ekey is a German start-up that wants to make locks biometric.

The company wants every smart home to be accessed by biometric locks that are unlocked by the fingerprints of people pre-authorised to enter. The fingerprint sensor would allow people to programme specific preferences for things like heating and lighting which would be switched on automatically – not only making it quicker and easier to open the door, but also making the automated home super-efficient.

Smarter, faster, better homes

According to FutureZone there are 1.4 million doors produced annually in Germany alone, 840,000 of which are made from materials that would enable the installation of ekey’s biometric sensors. Mintel Market Sizes forecasts that 2015 will see the number of broadband subscribers in Germany reach 95.4 million – meaning that a great percentage of German households have the network infrastructure to enable smart homes.

In Germany we have already seen Danalock release smart home locks that link with a smartphone app to bring the lock into the 21st century. And in the US companies – August, Kwikset Kevo, and Lockitron to name a few – have been pushing smartphone-controlled smart locks for some time. Security issues are often cited as reasons to avoid these innovations – meaning that ekey’s fingerprint technology could well prove more popular.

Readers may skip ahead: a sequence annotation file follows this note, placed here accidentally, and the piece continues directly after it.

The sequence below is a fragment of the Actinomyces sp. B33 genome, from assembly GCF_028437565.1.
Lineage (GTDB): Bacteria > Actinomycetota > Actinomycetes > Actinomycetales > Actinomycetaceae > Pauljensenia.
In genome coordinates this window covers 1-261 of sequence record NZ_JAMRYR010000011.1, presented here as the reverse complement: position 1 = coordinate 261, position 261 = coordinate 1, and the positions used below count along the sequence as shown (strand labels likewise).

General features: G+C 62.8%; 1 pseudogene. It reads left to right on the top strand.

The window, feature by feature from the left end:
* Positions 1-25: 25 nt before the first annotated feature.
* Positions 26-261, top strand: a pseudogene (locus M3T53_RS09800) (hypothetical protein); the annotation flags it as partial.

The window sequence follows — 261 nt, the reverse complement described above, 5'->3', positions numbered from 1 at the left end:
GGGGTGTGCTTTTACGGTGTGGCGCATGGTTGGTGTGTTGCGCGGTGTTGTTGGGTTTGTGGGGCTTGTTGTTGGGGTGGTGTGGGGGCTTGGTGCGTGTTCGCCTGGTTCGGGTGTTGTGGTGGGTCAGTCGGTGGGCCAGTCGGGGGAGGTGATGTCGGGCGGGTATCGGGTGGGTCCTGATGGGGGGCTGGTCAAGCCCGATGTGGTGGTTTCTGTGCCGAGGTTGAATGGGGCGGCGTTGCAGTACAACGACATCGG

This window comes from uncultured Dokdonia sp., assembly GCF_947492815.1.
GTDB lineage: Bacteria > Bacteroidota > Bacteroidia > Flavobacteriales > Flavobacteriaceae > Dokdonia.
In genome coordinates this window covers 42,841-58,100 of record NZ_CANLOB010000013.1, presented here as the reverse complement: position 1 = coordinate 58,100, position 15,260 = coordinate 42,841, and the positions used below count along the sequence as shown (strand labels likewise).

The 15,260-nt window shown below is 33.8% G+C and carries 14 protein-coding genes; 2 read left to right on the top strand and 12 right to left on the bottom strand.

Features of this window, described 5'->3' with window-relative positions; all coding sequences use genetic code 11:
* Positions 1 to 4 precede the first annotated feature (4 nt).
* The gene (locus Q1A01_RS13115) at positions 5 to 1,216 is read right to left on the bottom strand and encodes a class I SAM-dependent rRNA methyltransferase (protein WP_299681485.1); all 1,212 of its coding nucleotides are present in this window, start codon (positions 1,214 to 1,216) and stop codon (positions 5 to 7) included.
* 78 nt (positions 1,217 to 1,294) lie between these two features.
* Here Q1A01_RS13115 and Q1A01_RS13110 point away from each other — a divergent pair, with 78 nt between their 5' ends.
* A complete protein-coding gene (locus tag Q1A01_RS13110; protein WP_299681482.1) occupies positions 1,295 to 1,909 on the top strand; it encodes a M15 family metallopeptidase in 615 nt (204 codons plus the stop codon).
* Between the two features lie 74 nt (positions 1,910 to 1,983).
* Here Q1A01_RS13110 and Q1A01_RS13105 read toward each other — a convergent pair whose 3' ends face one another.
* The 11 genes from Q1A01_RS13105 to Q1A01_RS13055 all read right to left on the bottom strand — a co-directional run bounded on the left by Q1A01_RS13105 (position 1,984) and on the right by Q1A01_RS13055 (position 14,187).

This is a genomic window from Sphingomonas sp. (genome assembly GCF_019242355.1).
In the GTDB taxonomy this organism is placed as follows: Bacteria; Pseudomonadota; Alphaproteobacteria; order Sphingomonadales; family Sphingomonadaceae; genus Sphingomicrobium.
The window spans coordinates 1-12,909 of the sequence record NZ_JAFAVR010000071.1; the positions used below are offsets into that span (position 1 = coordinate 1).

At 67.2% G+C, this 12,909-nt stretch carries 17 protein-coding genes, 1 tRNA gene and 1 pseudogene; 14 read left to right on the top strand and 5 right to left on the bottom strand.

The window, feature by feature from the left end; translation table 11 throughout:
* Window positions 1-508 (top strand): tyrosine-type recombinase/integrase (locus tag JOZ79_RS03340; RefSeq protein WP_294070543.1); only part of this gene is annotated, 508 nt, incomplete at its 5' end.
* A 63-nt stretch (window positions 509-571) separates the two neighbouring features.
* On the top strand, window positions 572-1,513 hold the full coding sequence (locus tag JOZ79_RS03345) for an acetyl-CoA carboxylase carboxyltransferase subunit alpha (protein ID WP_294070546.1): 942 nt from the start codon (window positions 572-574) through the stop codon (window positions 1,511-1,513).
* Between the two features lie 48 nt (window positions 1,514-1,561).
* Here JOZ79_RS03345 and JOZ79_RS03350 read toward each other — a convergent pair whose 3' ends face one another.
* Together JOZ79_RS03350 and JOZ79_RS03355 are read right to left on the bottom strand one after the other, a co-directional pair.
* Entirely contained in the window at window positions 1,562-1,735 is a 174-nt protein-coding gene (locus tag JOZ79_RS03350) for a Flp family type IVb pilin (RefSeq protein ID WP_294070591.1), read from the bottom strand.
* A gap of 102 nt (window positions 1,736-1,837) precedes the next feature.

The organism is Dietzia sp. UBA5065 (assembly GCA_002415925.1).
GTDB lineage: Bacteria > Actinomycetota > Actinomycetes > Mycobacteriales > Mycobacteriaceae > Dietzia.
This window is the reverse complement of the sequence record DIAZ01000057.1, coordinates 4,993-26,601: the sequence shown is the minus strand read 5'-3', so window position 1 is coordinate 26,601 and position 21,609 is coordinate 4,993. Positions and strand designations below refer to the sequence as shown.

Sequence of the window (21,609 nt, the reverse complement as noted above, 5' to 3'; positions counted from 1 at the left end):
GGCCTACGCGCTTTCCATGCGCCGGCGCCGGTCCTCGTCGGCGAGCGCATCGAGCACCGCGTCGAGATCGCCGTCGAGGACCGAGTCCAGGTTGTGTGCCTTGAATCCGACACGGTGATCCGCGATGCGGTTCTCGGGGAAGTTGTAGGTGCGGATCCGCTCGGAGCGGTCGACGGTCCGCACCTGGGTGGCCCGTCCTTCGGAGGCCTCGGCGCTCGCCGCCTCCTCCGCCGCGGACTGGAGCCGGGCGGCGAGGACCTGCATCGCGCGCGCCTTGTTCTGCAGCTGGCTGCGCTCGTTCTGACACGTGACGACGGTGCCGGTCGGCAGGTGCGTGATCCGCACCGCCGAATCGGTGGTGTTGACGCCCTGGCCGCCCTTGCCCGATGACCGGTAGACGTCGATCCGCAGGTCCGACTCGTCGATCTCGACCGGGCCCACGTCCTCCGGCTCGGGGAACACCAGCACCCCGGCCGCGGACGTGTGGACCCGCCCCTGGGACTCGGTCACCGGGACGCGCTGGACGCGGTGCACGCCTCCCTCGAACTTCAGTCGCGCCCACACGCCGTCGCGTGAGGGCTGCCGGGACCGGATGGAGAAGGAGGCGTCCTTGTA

And smart homes are developing in a real presence in Europe. Myxyty is a French home automation service that lets homeowners control almost every appliance in the home from a single app and even Swedish furniture giant IKEA is getting in on the act, announcing in 2015 that it is integrating wireless device charging into a range of its furniture.

Brands should be aware of consumers’ potential distrust of technology to handle such important and physical duties as locking their front doors. But it seems that the smart home’s rise is an inevitability and brands should prepare for this accordingly.

Alex Strang is Mintel’s Trends analyst for the European region. He works to uncover changes in the patterns of consumer behaviour to detect new trends. He publishes observations on Mintel’s Trends platform that cover innovations, creative marketing campaigns and product launches to inspire clients with evidence of trends in action.

 

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